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Social stress and state-to-state differences in smoking and smoking related mortality in the United States


  • Colby Jr, John P.
  • Linsky, Arnold S.
  • Straus, Murray A.


This paper reports on the relationship between the stressfulness of the social environment, smoking and mortality rates for malignant neoplasms of the respiratory system and chronic obstructive pulmonary disease (COPD). A macro-social approach was employed with the 50 states of the United States serving as the units of analysis. A 'State Stress Index' was computed using stressful events in 15 categories (divorce rate, business failures, natural disasters, etc.). Smoking behavior was measured by percentage smokers and the average cigarette sales per capita. Mortality rates for lung cancer and COPD were standardized by age. The percent population living in metropolitan areas, black, below poverty line, and with less than high school education were included as controls in the multiple regression analysis. The results show that populations that experience higher levels of stressful events smoke more heavily and eventually experience higher mortality from lung cancer and COPD. These relationships are robust: they are replicated for different time periods, for different measures of the independent and dependent variables, and with different analytic methods. The pattern of findings is consistent with a 'health behavior' model of stress in which populations under stress engage in behavior which is extremely inimical to health.

Suggested Citation

  • Colby Jr, John P. & Linsky, Arnold S. & Straus, Murray A., 1994. "Social stress and state-to-state differences in smoking and smoking related mortality in the United States," Social Science & Medicine, Elsevier, vol. 38(2), pages 373-381, January.
  • Handle: RePEc:eee:socmed:v:38:y:1994:i:2:p:373-381

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    References listed on IDEAS

    1. Halkos, George, 1993. "Economic incentives for optimal sulphur abatement in Europe," MPRA Paper 33705, University Library of Munich, Germany.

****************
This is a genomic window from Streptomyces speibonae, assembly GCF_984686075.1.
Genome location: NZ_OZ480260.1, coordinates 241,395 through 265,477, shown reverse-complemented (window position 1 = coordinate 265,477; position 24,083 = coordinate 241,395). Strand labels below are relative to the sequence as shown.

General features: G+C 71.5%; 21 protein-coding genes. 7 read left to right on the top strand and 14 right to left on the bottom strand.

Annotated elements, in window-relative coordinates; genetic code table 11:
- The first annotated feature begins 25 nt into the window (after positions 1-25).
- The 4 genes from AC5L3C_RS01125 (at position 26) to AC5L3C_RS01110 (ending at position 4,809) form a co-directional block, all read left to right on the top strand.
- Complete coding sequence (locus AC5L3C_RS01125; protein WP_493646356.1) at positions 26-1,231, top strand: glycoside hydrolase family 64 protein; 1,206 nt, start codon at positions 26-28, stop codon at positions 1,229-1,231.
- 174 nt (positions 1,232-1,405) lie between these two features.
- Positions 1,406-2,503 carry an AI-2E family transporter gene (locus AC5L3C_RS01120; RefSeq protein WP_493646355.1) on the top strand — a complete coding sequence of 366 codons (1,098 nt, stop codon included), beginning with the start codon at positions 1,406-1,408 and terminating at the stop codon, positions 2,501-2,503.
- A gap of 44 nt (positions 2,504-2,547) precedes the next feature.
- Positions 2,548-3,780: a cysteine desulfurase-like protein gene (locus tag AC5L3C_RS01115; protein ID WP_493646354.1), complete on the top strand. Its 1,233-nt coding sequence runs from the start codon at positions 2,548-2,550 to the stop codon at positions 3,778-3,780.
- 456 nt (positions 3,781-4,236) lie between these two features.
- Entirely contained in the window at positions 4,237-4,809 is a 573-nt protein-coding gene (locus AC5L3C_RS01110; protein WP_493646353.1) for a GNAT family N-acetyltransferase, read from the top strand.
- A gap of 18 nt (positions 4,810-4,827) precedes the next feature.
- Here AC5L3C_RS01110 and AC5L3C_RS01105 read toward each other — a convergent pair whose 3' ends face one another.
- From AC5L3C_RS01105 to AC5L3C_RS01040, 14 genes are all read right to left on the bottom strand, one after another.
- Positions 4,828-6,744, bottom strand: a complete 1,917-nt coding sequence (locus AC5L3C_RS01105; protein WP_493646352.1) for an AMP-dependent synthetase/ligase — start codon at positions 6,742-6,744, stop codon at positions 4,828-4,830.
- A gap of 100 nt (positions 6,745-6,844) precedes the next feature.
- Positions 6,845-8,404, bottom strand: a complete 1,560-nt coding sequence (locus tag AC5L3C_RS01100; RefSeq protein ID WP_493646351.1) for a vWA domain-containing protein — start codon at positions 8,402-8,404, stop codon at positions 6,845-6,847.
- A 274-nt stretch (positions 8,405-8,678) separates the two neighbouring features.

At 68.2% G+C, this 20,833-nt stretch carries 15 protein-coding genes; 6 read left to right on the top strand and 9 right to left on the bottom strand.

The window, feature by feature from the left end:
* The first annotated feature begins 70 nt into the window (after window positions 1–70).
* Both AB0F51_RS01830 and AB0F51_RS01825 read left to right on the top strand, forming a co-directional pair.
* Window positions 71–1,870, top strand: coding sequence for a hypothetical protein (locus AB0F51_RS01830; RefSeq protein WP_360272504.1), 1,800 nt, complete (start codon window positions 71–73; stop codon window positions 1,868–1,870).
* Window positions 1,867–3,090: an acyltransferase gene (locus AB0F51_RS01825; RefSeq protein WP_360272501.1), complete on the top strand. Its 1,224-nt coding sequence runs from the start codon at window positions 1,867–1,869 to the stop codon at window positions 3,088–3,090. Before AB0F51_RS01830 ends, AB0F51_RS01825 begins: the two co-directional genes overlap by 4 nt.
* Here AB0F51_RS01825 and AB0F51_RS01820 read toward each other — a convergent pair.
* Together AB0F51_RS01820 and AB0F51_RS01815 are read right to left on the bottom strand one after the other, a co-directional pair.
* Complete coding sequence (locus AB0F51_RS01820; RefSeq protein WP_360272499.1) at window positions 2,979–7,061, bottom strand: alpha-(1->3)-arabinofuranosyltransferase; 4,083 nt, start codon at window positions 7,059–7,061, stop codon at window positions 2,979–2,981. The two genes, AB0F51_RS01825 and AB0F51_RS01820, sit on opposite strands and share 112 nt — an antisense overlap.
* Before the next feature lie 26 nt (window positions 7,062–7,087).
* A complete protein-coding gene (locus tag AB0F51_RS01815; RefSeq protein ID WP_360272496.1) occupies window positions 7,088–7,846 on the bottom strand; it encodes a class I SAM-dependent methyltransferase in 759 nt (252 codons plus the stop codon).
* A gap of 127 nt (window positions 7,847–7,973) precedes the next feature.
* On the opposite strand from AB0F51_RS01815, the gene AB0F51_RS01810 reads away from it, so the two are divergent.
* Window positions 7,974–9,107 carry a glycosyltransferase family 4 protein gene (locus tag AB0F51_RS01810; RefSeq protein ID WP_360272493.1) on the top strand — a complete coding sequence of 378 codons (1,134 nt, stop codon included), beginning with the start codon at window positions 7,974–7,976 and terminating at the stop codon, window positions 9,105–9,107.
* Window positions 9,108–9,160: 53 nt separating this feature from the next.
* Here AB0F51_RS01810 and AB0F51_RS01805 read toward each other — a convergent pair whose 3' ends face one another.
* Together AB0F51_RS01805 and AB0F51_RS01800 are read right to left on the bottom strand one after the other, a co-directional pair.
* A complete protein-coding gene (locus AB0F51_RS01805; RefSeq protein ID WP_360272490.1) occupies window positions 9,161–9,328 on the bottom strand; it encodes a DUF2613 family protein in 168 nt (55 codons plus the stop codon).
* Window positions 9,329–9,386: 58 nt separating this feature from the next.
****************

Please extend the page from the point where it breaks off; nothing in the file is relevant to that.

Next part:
2. Ger Klaassen & David Pearce, 1995. "Introduction," Environmental & Resource Economics, Springer;European Association of Environmental and Resource Economists, vol. 5(2), pages 85-93, March.
    3. Michael Grossman, 1972. "The Demand for Health: A Theoretical and Empirical Investigation," NBER Books, National Bureau of Economic Research, Inc, number gros72-1, January.
    4. Tietenberg, T H, 1990. "Economic Instruments for Environmental Regulation," Oxford Review of Economic Policy, Oxford University Press, vol. 6(1), pages 17-33, Spring.
    5. Halkos, George E., 1993. "Sulphur abatement policy: Implications of cost differentials," Energy Policy, Elsevier, vol. 21(10), pages 1035-1043, October.
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    Cited by:

    1. Ayyagari Padmaja & Sindelar Jody L, 2010. "The Impact of Job Stress on Smoking and Quitting: Evidence from the HRS," The B.E. Journal of Economic Analysis & Policy, De Gruyter, vol. 10(1), pages 1-32, March.
    2. Vibeke Koushede & Ola Ekholm & Bjørn Holstein & Anette Andersen & Ebba Hansen, 2011. "Stress and use of over-the-counter analgesics: prevalence and association among Danish 25 to 44-year-olds from 1994 to 2005," International Journal of Public Health, Springer;Swiss School of Public Health (SSPH+), vol. 56(1), pages 81-87, February.
    3. Takeuchi, Kenji & Aida, Jun & Morita, Manabu & Ando, Yuichi & Osaka, Ken, 2012. "Community-level socioeconomic status and parental smoking in Japan," Social Science & Medicine, Elsevier, vol. 75(4), pages 747-751.
    4. Nystedt, Paul, 2006. "Marital life course events and smoking behaviour in Sweden 1980-2000," Social Science & Medicine, Elsevier, vol. 62(6), pages 1427-1442, March.
    5. Gerdtham, Ulf-G. & Johannesson, Magnus, 2005. "Business cycles and mortality: results from Swedish microdata," Social Science & Medicine, Elsevier, vol. 60(1), pages 205-218, January.
    6. Charters, Thomas J. & Harper, Sam & Strumpf, Erin C. & Subramanian, S.V. & Arcaya, Mariana & Nandi, Arijit, 2016. "The effect of metropolitan-area mortgage delinquency on health behaviors, access to health services, and self-rated health in the United States, 2003–2010," Social Science & Medicine, Elsevier, vol. 161(C), pages 74-82.

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